Walking that fine line between socio-political commentary and thriller, this film stands out.
Lee (George Clooney), presenter of financial advice TV show Money Monster, is held up at gun point live on the air after some of his advice goes bad. Under the direction of his producer, Patty (Julia Roberts), Lee is forced to put his life where his mouth is.
Jodie Foster’s direction succeeds in adding extra dimensions to an already punchy script. Politically challenging, it manages to be a thought-provoking thriller that keeps an audience on the edge of its seats while poking holes in society’s capitalist greed.
Joel and Ethan Coen, the Coen Brothers (Big Lebowski, The Hudsucker Proxy), do it again.
Set in 1930s American Deep South, three escaped convicts (George Clooney, John Turturro and Tim Blake Nelson) attempt to avoid the authorities, tangling with a range of weird and wonderful characters, on their quest for hidden treasure.
Loosely based on Homer’s Odyssey and co-starring John Goodman and Holly Hunter, this film manages to be simultaneously charming, familiar and epic.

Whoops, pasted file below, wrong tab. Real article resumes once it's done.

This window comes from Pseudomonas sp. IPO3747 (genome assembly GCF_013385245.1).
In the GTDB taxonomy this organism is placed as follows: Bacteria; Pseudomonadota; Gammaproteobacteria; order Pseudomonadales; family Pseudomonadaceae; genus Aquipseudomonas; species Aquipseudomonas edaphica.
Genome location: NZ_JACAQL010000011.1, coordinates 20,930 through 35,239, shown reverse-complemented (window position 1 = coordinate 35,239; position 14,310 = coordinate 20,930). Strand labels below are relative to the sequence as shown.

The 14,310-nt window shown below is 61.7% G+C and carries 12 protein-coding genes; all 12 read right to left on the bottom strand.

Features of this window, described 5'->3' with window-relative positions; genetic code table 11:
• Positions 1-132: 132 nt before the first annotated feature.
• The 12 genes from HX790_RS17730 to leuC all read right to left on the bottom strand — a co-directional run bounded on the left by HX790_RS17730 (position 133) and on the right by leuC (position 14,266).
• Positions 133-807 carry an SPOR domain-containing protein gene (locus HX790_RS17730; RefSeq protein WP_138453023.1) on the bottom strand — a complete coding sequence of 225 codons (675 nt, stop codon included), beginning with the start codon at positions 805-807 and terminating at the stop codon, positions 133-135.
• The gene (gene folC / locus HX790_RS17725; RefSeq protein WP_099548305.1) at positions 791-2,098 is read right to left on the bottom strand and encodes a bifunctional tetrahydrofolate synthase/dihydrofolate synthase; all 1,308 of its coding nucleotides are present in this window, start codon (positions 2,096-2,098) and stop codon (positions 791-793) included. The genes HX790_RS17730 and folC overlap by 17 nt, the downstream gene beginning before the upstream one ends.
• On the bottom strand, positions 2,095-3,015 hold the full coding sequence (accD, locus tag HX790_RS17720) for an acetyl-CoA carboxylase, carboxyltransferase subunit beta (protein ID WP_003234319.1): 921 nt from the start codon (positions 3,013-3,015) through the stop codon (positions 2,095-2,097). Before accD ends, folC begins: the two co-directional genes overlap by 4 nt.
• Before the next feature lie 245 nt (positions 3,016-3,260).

Nominated for Oscars in Screenplay and Cinematography, it is absolutely full of laughs, a soundtrack that will get your toes tapping and, above everything else, heart.
I do not like Quentin Tarantino. That said, I think Robert Rodriguez is amazing, and I think his hand in this film really shows.
When the Fuller family (Harvey Keitel, Juliette Lewis) find their RV high-jacked by notorious criminals (George Clooney, Tarantino) they think that smuggling them across the boarder into Mexico is going to be their biggest problem.
Salma Hayek and Danny Trejo turn up as some very unsavoury characters south of the boarder, and the question becomes will our heroes survive the night?
Part crime flick, part undead, gory nightmare, this is not for the faint of heart.
Based on Roald Dahl’s classic children’s story, with an all-star cast (George Clooney, Meryl Streep, Owen Wilson, Jason Schwartzman, Bill Murray), Wes Anderson (The Grand Budapest Hotel, Darjeeling Limited) chose stop-motion animation to adapt this to the big screen.
And he made the right choice. The combination of quirky animation, eccentric characters and utterly delightful use of language make you feel as though you are living the book.
There are some unfortunate Hollywood stereotypes that sneak into it. All the evil farmers are British and the animals are all American. However, it still captures the charm of the original story.